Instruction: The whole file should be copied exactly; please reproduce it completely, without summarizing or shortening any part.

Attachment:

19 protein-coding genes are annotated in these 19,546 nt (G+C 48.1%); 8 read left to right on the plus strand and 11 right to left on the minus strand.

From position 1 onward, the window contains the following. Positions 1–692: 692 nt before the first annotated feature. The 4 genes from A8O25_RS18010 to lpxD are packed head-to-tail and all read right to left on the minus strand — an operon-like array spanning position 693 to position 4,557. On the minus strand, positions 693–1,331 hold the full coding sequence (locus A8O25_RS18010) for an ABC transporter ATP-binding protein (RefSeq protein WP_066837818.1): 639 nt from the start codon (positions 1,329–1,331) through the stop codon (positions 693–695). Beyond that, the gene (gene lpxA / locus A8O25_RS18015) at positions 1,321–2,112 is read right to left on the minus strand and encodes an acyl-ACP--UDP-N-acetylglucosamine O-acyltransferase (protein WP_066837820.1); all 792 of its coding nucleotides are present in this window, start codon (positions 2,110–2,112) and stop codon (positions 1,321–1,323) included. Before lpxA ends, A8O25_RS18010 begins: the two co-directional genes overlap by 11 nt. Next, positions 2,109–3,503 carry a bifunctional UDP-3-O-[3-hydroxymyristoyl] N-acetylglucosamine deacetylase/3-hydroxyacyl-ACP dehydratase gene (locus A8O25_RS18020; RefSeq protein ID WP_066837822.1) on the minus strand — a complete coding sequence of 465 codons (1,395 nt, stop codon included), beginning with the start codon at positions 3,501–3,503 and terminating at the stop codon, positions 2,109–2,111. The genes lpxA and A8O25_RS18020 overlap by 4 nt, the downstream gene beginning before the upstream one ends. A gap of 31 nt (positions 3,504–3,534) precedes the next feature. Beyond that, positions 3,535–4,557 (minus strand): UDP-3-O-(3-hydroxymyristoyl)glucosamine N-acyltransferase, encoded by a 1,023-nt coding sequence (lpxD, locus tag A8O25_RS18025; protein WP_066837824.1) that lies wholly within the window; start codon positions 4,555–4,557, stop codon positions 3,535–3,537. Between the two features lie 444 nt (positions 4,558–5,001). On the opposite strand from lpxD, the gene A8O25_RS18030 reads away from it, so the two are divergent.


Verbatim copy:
19 protein-coding genes are annotated in these 19,546 nt (G+C 48.1%); 8 read left to right on the plus strand and 11 right to left on the minus strand.

From position 1 onward, the window contains the following. Positions 1–692: 692 nt before the first annotated feature. The 4 genes from A8O25_RS18010 to lpxD are packed head-to-tail and all read right to left on the minus strand — an operon-like array spanning position 693 to position 4,557. On the minus strand, positions 693–1,331 hold the full coding sequence (locus A8O25_RS18010) for an ABC transporter ATP-binding protein (RefSeq protein WP_066837818.1): 639 nt from the start codon (positions 1,329–1,331) through the stop codon (positions 693–695). Beyond that, the gene (gene lpxA / locus A8O25_RS18015) at positions 1,321–2,112 is read right to left on the minus strand and encodes an acyl-ACP--UDP-N-acetylglucosamine O-acyltransferase (protein WP_066837820.1); all 792 of its coding nucleotides are present in this window, start codon (positions 2,110–2,112) and stop codon (positions 1,321–1,323) included. Before lpxA ends, A8O25_RS18010 begins: the two co-directional genes overlap by 11 nt. Next, positions 2,109–3,503 carry a bifunctional UDP-3-O-[3-hydroxymyristoyl] N-acetylglucosamine deacetylase/3-hydroxyacyl-ACP dehydratase gene (locus A8O25_RS18020; RefSeq protein ID WP_066837822.1) on the minus strand — a complete coding sequence of 465 codons (1,395 nt, stop codon included), beginning with the start codon at positions 3,501–3,503 and terminating at the stop codon, positions 2,109–2,111. The genes lpxA and A8O25_RS18020 overlap by 4 nt, the downstream gene beginning before the upstream one ends. A gap of 31 nt (positions 3,504–3,534) precedes the next feature. Beyond that, positions 3,535–4,557 (minus strand): UDP-3-O-(3-hydroxymyristoyl)glucosamine N-acyltransferase, encoded by a 1,023-nt coding sequence (lpxD, locus tag A8O25_RS18025; protein WP_066837824.1) that lies wholly within the window; start codon positions 4,555–4,557, stop codon positions 3,535–3,537. Between the two features lie 444 nt (positions 4,558–5,001). On the opposite strand from lpxD, the gene A8O25_RS18030 reads away from it, so the two are divergent.